The Oilers’ first season under new GM Ken Holland is undoubtedly a success, and it’s exciting to see this team positioned as a buyer, not a seller, potentially chasing a veteran forward rental to take some pressure off Connor McDavid and Leon Draisaitl. But the Oilers are yet another Pacific team sitting three points out of first and three points away from out of the playoffs.
If things sour in the weeks to come, Holland at least has options. Zack Kassian, a UFA, is reportedly close to a contract extension, but if negotiations stall, he’d be an extremely attractive rental to be some team’s Tom Wilson. In Kris Russell and Adam Larsson, the Oilers boast two blueliners with a year left on their contracts who could fill out a contender’s depth. The Oilers could truly break either way. Holland has some runway in Year 1 as GM, so he can wait until the last possible week to make a decision if he wants to. As Holland told The Athletic’s Pierre LeBrun earlier this month, the standings will determine whether the Oilers buy or sell. It’s just that close.
TORONTO MAPLE LEAFS
The Leafs face as much pressure as any market to make the playoffs this season. After the gut punch of three straight first-round playoff exits culminating in coach Mike Babcock’s November firing, a step backward would be utterly disastrous, especially for GM Kyle Dubas. Like Treliving, Dubas is actively chasing upgrades, most likely a top-four defenseman and backup goaltender.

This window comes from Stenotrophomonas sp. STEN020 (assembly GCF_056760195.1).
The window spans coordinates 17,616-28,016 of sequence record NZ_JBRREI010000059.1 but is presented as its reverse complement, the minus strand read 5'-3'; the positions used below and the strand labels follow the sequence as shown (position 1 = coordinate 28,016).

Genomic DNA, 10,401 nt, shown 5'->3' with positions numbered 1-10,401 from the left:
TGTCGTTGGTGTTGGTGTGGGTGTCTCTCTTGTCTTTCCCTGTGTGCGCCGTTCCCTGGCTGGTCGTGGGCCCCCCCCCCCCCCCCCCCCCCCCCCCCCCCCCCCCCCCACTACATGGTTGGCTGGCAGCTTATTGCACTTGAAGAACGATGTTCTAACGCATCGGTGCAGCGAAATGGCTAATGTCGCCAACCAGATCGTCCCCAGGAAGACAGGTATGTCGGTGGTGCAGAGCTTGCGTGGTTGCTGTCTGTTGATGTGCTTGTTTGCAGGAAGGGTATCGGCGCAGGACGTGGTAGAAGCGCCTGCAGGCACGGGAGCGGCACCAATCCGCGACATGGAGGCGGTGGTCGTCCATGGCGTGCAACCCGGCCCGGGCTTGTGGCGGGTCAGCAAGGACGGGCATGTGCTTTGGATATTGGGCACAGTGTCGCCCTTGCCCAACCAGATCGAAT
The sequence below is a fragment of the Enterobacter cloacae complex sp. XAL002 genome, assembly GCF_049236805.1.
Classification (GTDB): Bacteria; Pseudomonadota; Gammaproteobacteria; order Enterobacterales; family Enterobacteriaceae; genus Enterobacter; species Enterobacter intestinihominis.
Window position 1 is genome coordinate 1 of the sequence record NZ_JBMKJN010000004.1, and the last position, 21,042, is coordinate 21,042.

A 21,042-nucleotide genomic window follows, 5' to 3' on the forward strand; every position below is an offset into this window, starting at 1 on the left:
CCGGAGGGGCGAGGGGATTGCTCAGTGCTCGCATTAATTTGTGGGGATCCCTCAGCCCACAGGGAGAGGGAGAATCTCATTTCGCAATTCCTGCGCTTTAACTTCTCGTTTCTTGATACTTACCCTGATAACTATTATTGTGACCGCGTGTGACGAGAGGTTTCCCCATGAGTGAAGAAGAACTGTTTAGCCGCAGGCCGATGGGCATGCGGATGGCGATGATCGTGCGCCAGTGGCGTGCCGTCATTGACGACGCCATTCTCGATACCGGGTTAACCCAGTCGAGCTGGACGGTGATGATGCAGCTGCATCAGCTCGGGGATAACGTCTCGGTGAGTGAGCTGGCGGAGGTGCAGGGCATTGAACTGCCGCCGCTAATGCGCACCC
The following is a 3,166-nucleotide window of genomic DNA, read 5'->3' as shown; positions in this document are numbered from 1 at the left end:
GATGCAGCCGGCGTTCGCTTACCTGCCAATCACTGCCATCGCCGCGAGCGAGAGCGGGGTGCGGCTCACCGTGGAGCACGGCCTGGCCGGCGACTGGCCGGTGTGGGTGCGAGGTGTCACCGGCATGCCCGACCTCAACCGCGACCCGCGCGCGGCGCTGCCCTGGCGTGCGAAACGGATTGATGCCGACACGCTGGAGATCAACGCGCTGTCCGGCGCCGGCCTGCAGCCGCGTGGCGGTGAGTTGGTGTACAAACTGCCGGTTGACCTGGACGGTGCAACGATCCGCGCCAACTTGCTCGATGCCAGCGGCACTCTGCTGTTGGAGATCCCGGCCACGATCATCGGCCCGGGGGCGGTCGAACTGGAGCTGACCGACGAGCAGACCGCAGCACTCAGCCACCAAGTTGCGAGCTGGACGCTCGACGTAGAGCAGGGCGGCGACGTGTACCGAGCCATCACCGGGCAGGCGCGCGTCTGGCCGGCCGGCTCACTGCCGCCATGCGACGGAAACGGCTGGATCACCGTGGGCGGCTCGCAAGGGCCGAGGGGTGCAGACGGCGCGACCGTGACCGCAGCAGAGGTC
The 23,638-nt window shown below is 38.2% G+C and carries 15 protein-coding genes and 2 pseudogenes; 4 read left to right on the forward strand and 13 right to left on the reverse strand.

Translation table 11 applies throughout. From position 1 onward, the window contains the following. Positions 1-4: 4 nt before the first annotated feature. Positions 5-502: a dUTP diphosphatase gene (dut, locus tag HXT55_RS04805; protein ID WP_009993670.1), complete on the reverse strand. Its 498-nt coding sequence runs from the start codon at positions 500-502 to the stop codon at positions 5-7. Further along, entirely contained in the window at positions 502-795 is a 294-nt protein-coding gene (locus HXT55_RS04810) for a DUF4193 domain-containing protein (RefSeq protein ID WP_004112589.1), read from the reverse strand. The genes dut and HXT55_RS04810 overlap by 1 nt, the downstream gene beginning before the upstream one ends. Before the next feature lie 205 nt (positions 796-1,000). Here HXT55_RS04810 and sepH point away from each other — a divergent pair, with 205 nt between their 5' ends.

But, hey, as noble as his efforts may be, Toronto sits out of a playoff spot right now. And if it can’t climb back in by mid-February, it will have to consider cutting its losses, as it has two of the best potential UFA rental options to advertise: defensemen Tyson Barrie and Jake Muzzin. Both would command packages that start with a first-round pick and probably include another asset. Top-four D-men don’t come along at every trade deadline, and the Leafs could dangle two of them. Barrie has endured a down year, sure, but he’s been better since Sheldon Keefe took over as coach.
The idea of selling is likely something Leaf Nation doesn’t want to entertain – the idea of becoming ‘This year’s Blues’ is far sexier – but expectations must be recalibrated if Toronto can’t dig out of its hole in the next three weeks.
VEGAS GOLDEN KNIGHTS